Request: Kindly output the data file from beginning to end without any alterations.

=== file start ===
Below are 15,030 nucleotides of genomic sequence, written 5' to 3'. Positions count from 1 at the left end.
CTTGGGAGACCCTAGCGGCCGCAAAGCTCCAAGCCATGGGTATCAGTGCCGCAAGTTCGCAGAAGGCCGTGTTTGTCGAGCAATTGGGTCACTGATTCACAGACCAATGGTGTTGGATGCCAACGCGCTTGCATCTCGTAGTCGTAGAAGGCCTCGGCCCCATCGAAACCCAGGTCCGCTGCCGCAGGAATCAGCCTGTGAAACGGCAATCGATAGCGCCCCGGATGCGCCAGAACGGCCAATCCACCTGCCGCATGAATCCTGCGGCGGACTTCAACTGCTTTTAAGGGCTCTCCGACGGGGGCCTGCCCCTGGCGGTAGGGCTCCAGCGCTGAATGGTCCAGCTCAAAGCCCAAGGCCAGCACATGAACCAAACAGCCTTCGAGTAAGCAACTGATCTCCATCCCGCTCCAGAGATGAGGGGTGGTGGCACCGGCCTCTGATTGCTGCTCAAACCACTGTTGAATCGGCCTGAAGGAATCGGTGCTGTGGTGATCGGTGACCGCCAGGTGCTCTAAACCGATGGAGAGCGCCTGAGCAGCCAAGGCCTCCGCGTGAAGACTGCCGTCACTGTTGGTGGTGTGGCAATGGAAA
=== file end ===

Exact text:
Below are 15,030 nucleotides of genomic sequence, written 5' to 3'. Positions count from 1 at the left end.
CTTGGGAGACCCTAGCGGCCGCAAAGCTCCAAGCCATGGGTATCAGTGCCGCAAGTTCGCAGAAGGCCGTGTTTGTCGAGCAATTGGGTCACTGATTCACAGACCAATGGTGTTGGATGCCAACGCGCTTGCATCTCGTAGTCGTAGAAGGCCTCGGCCCCATCGAAACCCAGGTCCGCTGCCGCAGGAATCAGCCTGTGAAACGGCAATCGATAGCGCCCCGGATGCGCCAGAACGGCCAATCCACCTGCCGCATGAATCCTGCGGCGGACTTCAACTGCTTTTAAGGGCTCTCCGACGGGGGCCTGCCCCTGGCGGTAGGGCTCCAGCGCTGAATGGTCCAGCTCAAAGCCCAAGGCCAGCACATGAACCAAACAGCCTTCGAGTAAGCAACTGATCTCCATCCCGCTCCAGAGATGAGGGGTGGTGGCACCGGCCTCTGATTGCTGCTCAAACCACTGTTGAATCGGCCTGAAGGAATCGGTGCTGTGGTGATCGGTGACCGCCAGGTGCTCTAAACCGATGGAGAGCGCCTGAGCAGCCAAGGCCTCCGCGTGAAGACTGCCGTCACTGTTGGTGGTGTGGCAATGGAAA